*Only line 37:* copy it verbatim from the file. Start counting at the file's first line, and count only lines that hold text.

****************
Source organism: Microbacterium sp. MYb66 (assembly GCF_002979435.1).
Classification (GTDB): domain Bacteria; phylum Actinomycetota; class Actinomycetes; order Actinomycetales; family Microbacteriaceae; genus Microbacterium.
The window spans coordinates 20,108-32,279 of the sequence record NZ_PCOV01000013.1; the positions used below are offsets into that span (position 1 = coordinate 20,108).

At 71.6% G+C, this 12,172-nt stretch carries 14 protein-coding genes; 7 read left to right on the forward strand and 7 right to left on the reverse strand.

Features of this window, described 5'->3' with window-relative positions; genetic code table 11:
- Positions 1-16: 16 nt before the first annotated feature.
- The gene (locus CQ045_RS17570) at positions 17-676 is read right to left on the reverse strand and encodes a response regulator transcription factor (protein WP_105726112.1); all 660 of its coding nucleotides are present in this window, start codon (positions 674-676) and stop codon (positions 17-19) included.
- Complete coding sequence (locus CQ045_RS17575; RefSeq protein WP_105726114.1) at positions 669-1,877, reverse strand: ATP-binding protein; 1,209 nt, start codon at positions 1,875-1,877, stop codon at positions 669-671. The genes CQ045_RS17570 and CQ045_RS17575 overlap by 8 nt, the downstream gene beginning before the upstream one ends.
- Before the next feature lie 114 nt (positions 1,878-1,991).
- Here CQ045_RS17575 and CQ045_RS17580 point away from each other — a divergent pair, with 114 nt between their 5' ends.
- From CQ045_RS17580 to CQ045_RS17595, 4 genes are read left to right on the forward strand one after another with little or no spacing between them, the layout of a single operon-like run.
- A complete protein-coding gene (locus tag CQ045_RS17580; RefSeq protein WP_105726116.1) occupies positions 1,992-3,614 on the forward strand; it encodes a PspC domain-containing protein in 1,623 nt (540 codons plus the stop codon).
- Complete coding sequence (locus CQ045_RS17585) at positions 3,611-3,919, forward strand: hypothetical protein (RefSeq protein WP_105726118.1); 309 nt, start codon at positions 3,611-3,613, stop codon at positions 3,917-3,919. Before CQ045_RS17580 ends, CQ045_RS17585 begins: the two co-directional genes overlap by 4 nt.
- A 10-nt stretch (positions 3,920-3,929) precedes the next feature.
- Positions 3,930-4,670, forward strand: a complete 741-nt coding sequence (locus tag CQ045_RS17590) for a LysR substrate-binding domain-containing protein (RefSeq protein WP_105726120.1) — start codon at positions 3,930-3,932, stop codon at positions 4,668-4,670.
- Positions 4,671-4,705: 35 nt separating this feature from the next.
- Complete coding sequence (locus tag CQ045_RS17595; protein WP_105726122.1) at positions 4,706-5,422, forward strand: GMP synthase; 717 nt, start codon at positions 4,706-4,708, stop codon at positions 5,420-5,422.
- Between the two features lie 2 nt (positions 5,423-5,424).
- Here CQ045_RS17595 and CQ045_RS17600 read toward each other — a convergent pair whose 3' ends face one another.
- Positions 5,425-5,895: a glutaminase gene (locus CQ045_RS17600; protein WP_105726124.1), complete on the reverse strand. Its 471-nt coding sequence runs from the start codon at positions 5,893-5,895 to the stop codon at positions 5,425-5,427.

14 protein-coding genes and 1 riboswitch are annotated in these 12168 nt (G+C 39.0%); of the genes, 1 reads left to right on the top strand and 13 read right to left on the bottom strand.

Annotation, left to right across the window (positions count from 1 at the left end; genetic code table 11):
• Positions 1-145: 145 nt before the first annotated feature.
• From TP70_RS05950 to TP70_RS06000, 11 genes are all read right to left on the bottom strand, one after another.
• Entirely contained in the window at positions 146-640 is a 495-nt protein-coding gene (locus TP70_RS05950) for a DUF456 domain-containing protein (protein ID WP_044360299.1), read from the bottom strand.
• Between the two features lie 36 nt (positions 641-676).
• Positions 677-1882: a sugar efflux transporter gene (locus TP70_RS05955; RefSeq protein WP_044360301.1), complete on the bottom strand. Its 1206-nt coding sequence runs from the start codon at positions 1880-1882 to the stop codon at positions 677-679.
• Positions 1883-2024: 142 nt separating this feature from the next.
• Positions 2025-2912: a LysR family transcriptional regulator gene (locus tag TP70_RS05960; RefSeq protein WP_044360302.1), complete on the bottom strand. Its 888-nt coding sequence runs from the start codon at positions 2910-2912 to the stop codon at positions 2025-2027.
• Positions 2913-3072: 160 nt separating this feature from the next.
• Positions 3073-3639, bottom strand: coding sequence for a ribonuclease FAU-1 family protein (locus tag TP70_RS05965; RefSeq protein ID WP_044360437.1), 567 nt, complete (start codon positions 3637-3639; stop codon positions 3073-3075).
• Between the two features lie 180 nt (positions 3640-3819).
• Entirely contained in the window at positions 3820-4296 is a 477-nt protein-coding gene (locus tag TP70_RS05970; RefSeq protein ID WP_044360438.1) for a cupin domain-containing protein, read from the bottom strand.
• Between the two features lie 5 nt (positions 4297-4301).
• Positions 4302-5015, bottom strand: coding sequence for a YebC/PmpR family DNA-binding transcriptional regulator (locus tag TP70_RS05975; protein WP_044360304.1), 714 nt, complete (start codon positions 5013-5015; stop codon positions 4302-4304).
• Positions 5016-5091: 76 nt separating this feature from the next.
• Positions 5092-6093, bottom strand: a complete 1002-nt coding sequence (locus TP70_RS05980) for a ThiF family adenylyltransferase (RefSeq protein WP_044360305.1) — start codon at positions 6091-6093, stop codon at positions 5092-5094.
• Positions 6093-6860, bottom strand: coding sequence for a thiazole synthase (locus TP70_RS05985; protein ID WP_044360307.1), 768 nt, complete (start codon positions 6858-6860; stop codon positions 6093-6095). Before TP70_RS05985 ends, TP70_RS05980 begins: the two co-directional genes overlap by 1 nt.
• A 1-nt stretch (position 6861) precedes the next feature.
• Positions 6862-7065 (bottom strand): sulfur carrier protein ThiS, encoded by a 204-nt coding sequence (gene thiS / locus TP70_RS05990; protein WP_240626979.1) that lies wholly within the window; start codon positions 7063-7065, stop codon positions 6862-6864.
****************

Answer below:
• Positions 5092-6093, bottom strand: a complete 1002-nt coding sequence (locus TP70_RS05980) for a ThiF family adenylyltransferase (RefSeq protein WP_044360305.1) — start codon at positions 6091-6093, stop codon at positions 5092-5094.